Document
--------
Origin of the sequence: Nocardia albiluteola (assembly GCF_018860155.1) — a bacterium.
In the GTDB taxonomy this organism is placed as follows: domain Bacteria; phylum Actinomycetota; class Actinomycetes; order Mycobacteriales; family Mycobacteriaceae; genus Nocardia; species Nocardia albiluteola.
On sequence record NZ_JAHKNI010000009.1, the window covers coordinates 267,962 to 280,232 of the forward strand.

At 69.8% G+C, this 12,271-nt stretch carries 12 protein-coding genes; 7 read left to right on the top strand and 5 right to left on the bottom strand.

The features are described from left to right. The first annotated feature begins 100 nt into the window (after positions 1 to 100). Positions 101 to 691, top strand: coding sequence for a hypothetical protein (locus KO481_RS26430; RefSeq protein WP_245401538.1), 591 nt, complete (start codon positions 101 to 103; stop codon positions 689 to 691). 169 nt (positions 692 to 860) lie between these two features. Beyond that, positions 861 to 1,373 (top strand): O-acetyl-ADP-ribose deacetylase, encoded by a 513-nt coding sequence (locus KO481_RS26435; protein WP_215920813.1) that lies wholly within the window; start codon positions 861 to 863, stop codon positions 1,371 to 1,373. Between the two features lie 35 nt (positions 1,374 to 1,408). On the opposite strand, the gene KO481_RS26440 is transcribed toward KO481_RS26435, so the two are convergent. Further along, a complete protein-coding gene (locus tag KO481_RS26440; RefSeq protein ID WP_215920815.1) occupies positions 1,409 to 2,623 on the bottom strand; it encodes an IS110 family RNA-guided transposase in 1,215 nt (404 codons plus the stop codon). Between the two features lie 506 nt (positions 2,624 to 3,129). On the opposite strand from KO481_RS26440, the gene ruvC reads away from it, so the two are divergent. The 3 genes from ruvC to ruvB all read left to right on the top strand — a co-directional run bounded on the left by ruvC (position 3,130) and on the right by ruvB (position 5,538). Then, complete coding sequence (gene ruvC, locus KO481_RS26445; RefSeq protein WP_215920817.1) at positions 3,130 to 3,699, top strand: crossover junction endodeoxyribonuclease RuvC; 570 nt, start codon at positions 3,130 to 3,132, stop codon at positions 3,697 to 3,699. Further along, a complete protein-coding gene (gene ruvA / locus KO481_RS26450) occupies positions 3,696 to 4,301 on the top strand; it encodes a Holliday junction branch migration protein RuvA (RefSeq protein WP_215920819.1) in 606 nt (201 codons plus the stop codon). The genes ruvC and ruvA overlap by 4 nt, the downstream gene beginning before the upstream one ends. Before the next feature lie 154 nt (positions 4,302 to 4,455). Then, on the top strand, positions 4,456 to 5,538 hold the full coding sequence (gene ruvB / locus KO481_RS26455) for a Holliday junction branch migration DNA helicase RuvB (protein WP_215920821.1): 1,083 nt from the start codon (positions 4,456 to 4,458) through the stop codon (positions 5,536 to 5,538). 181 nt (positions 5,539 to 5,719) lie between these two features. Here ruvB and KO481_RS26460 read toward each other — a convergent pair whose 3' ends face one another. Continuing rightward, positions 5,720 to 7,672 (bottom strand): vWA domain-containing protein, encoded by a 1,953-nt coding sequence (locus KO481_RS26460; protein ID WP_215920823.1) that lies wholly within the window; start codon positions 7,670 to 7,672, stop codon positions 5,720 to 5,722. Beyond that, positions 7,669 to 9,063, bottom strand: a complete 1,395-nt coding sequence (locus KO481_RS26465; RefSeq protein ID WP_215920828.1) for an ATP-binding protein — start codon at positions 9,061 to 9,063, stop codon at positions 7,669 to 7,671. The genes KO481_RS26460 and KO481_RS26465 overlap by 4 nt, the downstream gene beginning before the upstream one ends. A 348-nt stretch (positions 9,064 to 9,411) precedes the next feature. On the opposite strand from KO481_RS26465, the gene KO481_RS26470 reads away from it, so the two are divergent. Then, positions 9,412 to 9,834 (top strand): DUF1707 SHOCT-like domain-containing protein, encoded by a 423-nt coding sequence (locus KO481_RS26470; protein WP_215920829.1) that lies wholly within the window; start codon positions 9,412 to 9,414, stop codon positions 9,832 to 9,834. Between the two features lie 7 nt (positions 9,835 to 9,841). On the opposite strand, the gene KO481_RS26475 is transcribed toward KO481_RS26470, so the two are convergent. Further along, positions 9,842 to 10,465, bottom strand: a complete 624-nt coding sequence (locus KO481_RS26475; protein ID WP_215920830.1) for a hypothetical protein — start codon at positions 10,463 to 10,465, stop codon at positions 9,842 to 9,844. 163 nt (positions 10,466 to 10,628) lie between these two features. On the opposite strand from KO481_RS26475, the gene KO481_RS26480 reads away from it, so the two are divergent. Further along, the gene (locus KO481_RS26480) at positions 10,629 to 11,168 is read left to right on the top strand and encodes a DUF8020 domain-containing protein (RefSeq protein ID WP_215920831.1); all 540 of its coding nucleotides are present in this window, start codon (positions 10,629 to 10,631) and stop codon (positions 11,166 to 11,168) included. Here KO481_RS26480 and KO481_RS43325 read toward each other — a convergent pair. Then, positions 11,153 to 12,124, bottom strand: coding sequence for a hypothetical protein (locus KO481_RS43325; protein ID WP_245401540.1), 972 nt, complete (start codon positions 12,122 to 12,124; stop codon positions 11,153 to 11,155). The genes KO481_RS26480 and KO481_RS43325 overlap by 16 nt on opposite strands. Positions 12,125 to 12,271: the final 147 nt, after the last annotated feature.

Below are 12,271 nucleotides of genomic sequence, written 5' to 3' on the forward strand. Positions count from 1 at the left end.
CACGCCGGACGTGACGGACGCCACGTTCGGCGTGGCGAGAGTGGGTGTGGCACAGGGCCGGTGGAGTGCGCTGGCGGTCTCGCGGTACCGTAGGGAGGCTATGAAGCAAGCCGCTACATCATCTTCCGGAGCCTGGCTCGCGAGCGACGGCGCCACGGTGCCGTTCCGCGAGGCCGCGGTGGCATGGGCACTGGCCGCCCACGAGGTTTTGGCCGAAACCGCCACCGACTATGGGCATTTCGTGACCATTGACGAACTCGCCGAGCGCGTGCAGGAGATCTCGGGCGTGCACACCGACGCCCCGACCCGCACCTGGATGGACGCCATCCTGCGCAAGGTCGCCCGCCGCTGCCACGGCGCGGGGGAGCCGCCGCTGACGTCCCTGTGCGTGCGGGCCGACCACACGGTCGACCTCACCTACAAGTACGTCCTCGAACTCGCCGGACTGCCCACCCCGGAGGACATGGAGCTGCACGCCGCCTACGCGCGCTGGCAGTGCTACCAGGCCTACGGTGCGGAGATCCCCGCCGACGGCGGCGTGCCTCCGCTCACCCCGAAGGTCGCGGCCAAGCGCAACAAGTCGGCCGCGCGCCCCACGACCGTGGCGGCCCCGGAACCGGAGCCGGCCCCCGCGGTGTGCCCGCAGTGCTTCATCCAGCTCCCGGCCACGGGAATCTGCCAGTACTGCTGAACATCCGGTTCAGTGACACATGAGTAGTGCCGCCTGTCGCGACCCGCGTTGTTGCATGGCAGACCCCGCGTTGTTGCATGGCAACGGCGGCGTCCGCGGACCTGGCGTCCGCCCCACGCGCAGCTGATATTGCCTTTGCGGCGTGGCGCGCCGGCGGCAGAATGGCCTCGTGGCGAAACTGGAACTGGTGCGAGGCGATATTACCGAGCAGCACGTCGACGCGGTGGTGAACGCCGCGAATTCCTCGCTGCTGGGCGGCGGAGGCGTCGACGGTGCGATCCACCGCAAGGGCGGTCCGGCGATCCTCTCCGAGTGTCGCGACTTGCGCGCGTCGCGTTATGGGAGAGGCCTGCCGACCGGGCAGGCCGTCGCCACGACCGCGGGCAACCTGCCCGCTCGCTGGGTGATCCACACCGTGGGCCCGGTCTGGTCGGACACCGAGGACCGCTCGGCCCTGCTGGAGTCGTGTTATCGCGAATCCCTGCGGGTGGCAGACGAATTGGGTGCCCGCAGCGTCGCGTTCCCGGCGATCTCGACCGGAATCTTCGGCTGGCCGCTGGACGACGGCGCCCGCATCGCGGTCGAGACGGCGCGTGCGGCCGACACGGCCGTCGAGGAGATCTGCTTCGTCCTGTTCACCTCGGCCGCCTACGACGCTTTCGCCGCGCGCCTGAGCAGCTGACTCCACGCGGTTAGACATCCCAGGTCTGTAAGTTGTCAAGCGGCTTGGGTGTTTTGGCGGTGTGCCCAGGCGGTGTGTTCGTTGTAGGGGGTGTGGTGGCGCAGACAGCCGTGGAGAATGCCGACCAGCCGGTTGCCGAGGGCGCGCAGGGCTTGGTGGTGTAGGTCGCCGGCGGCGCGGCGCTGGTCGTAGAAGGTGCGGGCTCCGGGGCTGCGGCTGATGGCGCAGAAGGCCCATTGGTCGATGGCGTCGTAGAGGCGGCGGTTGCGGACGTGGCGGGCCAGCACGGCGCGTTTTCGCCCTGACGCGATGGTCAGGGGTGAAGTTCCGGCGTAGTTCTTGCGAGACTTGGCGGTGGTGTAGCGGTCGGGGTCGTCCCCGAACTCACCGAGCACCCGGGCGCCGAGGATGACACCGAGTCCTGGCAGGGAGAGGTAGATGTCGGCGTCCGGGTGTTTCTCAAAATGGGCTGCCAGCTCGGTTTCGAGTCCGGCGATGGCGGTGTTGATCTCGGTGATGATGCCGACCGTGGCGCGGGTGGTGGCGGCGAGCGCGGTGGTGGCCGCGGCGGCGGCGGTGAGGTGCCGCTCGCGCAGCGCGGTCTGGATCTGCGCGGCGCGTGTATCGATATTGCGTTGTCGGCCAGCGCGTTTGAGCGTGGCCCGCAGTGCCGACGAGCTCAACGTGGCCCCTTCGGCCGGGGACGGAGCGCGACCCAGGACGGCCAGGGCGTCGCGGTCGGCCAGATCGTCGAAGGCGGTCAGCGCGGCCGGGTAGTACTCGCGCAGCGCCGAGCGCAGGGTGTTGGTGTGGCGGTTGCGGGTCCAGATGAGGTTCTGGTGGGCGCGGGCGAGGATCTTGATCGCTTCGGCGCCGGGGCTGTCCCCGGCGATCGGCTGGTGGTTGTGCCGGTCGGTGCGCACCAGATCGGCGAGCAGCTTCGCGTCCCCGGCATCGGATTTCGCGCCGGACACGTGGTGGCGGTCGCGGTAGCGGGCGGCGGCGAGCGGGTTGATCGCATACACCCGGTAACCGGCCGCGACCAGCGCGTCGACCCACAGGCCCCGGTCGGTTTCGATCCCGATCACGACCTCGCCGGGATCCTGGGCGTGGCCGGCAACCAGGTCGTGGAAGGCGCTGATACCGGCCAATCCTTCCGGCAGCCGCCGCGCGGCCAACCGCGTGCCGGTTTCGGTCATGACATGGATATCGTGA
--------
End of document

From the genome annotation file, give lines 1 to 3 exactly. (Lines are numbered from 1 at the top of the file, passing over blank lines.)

Origin of the sequence: Nocardia albiluteola (assembly GCF_018860155.1) — a bacterium.
In the GTDB taxonomy this organism is placed as follows: domain Bacteria; phylum Actinomycetota; class Actinomycetes; order Mycobacteriales; family Mycobacteriaceae; genus Nocardia; species Nocardia albiluteola.
On sequence record NZ_JAHKNI010000009.1, the window covers coordinates 267,962 to 280,232 of the forward strand.